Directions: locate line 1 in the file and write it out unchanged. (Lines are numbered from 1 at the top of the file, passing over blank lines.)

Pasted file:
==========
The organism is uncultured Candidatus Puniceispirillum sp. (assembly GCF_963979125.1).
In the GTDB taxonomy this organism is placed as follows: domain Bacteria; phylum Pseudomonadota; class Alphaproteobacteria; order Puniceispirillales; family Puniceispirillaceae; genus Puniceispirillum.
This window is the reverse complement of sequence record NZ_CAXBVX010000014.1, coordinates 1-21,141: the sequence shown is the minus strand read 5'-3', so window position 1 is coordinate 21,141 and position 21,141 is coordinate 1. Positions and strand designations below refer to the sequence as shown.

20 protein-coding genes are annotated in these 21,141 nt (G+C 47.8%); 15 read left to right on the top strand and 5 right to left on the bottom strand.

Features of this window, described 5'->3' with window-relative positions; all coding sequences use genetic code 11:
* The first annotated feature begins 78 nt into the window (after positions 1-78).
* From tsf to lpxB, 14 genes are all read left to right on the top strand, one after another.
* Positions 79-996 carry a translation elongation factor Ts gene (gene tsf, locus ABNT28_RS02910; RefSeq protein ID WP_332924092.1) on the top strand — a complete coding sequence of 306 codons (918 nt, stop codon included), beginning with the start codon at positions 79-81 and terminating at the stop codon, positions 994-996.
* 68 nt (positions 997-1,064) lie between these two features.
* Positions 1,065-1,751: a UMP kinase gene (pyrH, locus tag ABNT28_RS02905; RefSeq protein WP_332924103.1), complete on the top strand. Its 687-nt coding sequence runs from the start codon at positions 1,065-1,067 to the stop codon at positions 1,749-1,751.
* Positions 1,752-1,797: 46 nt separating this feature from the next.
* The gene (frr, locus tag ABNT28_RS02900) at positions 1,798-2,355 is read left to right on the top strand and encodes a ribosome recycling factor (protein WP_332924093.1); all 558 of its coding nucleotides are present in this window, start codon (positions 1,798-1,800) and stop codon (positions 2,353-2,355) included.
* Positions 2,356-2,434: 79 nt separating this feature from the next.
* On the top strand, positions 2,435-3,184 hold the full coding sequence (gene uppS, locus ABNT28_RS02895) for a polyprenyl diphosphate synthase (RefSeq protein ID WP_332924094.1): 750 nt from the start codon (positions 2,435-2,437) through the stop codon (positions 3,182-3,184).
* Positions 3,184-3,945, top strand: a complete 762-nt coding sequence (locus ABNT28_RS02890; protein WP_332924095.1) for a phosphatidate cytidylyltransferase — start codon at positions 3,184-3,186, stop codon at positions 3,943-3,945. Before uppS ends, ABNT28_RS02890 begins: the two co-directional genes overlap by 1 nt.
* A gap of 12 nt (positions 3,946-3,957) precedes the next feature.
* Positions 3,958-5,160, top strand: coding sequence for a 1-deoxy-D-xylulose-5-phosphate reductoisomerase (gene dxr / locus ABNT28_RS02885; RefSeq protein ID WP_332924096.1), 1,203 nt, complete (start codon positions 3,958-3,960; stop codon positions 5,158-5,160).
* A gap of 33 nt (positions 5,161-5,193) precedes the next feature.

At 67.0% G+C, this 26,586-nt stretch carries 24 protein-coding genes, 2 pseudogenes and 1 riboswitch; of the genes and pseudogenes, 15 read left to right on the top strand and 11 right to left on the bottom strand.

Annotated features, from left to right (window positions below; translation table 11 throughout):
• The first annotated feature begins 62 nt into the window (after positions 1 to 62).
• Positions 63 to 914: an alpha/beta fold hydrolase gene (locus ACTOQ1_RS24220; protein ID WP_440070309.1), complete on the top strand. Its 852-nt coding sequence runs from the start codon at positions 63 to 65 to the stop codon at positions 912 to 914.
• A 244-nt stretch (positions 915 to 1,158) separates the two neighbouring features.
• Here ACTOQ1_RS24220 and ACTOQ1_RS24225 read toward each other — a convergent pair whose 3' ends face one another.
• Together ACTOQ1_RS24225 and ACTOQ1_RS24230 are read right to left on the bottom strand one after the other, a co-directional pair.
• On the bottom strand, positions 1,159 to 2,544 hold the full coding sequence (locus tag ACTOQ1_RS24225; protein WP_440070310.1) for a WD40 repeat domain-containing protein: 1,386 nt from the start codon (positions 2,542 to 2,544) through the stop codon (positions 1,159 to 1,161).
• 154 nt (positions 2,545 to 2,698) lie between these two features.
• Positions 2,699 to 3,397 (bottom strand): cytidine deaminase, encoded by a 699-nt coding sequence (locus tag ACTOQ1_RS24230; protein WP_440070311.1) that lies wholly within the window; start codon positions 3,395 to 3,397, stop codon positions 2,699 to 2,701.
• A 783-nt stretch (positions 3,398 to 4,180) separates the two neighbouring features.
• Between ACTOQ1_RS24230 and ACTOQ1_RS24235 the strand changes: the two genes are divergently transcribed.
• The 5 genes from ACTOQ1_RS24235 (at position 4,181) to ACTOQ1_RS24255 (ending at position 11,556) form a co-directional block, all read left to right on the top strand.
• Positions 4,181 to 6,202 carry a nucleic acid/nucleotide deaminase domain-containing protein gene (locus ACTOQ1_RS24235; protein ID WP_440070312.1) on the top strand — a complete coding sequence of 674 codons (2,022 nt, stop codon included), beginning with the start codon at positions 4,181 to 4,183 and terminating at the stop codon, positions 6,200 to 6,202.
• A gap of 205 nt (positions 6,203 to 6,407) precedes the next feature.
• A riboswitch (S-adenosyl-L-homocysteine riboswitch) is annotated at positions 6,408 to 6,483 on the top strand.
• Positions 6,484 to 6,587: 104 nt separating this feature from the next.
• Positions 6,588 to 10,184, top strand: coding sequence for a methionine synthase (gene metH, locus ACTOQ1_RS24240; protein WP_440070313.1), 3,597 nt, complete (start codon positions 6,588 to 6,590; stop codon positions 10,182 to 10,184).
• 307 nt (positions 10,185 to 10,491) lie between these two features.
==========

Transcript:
The organism is uncultured Candidatus Puniceispirillum sp. (assembly GCF_963979125.1).